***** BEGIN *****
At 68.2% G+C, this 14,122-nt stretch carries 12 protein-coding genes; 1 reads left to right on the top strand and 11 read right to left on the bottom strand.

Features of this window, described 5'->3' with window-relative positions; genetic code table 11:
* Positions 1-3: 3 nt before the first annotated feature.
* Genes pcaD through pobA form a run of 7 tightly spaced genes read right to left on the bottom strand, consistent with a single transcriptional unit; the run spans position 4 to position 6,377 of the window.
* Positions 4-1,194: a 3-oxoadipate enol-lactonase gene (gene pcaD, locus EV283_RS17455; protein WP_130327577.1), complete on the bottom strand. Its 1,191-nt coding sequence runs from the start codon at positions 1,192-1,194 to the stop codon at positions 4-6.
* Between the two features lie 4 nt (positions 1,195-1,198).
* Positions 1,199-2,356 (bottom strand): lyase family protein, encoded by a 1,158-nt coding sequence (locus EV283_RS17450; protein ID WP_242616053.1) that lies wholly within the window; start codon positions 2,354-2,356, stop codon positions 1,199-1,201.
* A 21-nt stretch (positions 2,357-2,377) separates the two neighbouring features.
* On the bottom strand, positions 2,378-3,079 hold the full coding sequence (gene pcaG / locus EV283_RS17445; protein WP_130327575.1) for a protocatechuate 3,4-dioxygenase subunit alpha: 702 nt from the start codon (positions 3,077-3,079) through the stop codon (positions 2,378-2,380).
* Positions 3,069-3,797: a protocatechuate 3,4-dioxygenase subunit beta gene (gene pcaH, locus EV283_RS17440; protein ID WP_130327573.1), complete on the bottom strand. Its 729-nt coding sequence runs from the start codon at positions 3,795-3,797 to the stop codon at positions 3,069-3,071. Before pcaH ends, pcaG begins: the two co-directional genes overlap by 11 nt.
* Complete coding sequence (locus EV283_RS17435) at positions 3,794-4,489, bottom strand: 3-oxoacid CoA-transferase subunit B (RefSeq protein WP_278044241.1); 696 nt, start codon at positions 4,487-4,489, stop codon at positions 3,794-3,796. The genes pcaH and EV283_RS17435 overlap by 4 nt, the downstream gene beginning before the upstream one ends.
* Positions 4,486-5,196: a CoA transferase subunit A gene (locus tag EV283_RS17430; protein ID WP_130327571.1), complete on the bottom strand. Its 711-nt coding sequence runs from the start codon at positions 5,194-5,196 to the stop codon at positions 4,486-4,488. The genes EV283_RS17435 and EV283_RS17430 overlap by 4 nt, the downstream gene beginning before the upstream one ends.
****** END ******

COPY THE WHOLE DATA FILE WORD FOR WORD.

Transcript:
At 68.2% G+C, this 14,122-nt stretch carries 12 protein-coding genes; 1 reads left to right on the top strand and 11 read right to left on the bottom strand.

Features of this window, described 5'->3' with window-relative positions; genetic code table 11:
* Positions 1-3: 3 nt before the first annotated feature.
* Genes pcaD through pobA form a run of 7 tightly spaced genes read right to left on the bottom strand, consistent with a single transcriptional unit; the run spans position 4 to position 6,377 of the window.
* Positions 4-1,194: a 3-oxoadipate enol-lactonase gene (gene pcaD, locus EV283_RS17455; protein WP_130327577.1), complete on the bottom strand. Its 1,191-nt coding sequence runs from the start codon at positions 1,192-1,194 to the stop codon at positions 4-6.
* Between the two features lie 4 nt (positions 1,195-1,198).
* Positions 1,199-2,356 (bottom strand): lyase family protein, encoded by a 1,158-nt coding sequence (locus EV283_RS17450; protein ID WP_242616053.1) that lies wholly within the window; start codon positions 2,354-2,356, stop codon positions 1,199-1,201.
* A 21-nt stretch (positions 2,357-2,377) separates the two neighbouring features.
* On the bottom strand, positions 2,378-3,079 hold the full coding sequence (gene pcaG / locus EV283_RS17445; protein WP_130327575.1) for a protocatechuate 3,4-dioxygenase subunit alpha: 702 nt from the start codon (positions 3,077-3,079) through the stop codon (positions 2,378-2,380).
* Positions 3,069-3,797: a protocatechuate 3,4-dioxygenase subunit beta gene (gene pcaH, locus EV283_RS17440; protein ID WP_130327573.1), complete on the bottom strand. Its 729-nt coding sequence runs from the start codon at positions 3,795-3,797 to the stop codon at positions 3,069-3,071. Before pcaH ends, pcaG begins: the two co-directional genes overlap by 11 nt.
* Complete coding sequence (locus EV283_RS17435) at positions 3,794-4,489, bottom strand: 3-oxoacid CoA-transferase subunit B (RefSeq protein WP_278044241.1); 696 nt, start codon at positions 4,487-4,489, stop codon at positions 3,794-3,796. The genes pcaH and EV283_RS17435 overlap by 4 nt, the downstream gene beginning before the upstream one ends.
* Positions 4,486-5,196: a CoA transferase subunit A gene (locus tag EV283_RS17430; protein ID WP_130327571.1), complete on the bottom strand. Its 711-nt coding sequence runs from the start codon at positions 5,194-5,196 to the stop codon at positions 4,486-4,488. The genes EV283_RS17435 and EV283_RS17430 overlap by 4 nt, the downstream gene beginning before the upstream one ends.